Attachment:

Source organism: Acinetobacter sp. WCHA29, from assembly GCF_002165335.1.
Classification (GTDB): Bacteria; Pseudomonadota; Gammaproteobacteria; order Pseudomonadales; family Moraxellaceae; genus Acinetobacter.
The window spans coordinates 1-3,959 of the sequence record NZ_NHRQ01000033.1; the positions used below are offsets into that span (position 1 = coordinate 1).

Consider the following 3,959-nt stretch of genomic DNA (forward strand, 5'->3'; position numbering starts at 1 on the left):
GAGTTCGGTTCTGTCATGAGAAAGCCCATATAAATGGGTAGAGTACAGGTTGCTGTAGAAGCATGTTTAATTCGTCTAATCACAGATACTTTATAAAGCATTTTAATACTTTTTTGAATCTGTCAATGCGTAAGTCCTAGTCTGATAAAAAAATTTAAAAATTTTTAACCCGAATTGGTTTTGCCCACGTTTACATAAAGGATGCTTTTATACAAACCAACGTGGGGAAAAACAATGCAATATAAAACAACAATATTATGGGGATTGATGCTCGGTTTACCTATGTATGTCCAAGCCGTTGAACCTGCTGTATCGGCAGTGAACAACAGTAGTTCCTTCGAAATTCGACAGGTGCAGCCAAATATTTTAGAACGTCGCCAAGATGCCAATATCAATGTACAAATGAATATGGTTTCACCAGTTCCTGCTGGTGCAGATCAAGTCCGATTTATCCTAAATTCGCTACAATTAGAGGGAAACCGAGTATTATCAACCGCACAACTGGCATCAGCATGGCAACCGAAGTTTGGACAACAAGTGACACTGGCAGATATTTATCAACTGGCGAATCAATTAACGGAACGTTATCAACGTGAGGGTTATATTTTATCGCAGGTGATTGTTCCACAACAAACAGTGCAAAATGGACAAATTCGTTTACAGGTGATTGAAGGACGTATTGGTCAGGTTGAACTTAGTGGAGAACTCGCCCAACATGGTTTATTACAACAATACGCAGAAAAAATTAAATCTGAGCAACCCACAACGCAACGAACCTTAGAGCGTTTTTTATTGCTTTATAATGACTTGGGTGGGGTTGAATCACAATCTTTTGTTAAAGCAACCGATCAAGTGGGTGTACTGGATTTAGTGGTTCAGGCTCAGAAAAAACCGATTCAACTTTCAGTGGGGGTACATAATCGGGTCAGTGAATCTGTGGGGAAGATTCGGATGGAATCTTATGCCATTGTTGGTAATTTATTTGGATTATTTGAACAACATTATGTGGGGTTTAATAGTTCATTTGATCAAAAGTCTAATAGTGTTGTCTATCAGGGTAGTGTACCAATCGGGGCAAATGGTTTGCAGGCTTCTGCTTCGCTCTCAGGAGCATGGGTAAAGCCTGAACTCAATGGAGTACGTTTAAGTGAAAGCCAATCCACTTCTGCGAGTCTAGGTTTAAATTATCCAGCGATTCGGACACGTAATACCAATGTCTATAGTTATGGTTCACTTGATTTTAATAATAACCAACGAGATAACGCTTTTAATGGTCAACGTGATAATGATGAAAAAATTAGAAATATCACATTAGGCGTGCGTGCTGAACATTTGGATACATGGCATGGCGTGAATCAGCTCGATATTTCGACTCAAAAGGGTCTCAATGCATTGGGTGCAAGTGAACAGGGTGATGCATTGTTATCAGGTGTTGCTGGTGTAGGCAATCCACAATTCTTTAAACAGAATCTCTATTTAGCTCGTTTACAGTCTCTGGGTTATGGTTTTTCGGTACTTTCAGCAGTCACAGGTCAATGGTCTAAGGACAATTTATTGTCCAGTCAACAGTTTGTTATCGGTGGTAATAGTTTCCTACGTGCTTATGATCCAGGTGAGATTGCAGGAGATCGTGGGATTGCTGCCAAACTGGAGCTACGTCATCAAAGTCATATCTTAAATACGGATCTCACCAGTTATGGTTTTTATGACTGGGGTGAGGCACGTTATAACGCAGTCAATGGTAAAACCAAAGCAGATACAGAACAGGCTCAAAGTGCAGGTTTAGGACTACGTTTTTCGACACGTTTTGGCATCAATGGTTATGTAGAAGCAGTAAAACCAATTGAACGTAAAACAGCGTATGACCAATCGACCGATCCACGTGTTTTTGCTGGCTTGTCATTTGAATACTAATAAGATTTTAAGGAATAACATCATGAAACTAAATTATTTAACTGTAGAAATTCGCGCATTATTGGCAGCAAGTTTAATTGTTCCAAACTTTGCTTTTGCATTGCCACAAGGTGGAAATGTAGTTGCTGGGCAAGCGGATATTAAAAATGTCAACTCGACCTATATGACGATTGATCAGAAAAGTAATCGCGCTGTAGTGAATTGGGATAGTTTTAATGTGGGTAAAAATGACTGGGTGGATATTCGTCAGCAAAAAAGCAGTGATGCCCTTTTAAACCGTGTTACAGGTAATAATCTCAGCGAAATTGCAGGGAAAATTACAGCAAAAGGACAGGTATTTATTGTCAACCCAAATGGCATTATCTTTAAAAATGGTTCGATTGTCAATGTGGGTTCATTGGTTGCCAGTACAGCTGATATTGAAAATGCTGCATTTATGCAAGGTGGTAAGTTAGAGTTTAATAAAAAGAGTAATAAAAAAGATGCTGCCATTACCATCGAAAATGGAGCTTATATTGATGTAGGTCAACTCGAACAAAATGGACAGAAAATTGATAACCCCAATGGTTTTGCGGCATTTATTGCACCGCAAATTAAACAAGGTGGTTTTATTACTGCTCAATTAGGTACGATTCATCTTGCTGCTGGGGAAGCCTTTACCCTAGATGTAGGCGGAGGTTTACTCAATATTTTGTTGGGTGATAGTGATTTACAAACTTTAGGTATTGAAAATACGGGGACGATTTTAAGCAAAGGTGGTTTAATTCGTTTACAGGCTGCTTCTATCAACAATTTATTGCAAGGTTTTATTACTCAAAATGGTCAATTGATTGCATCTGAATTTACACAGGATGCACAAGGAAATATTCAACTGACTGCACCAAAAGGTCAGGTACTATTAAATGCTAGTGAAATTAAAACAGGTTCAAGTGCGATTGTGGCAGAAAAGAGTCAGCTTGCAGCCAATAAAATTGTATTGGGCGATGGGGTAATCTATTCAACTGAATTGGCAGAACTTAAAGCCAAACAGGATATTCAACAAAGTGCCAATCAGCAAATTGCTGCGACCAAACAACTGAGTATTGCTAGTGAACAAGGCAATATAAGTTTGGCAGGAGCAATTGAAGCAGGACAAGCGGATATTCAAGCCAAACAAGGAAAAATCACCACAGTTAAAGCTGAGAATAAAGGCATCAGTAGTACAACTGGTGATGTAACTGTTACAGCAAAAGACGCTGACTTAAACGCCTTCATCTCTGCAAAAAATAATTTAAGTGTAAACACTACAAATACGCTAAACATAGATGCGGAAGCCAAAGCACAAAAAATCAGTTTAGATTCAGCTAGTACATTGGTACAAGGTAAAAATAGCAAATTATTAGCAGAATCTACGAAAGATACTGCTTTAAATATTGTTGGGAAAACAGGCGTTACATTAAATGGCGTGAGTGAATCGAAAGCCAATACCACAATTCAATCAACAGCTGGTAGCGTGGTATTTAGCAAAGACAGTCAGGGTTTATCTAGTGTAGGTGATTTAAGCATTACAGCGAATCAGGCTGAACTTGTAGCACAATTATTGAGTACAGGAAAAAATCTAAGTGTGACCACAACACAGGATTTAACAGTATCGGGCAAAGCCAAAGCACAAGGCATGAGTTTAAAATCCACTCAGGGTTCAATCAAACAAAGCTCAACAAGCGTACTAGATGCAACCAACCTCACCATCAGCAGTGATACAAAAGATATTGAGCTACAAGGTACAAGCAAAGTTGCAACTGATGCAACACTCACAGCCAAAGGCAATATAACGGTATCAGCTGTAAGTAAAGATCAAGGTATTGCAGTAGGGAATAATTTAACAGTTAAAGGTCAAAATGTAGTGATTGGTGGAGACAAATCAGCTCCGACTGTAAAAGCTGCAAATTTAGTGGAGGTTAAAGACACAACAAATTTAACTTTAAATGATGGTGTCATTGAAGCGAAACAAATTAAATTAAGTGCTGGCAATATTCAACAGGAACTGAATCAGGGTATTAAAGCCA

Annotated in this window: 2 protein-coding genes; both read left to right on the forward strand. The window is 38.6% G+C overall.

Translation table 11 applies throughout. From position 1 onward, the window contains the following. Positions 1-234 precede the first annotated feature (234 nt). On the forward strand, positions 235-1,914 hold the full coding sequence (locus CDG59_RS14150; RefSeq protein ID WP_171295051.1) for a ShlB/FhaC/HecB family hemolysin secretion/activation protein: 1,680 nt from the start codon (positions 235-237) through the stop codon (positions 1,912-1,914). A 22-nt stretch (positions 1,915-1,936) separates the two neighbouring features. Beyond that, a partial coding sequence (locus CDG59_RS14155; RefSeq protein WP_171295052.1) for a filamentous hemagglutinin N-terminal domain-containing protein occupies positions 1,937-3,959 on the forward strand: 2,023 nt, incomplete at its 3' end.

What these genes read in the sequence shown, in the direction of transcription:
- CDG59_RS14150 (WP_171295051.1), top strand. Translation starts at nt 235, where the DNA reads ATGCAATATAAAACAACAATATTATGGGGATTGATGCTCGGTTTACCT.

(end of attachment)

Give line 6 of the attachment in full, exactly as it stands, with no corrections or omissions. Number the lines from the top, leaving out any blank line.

Annotated in this window: 2 protein-coding genes; both read left to right on the forward strand. The window is 38.6% G+C overall.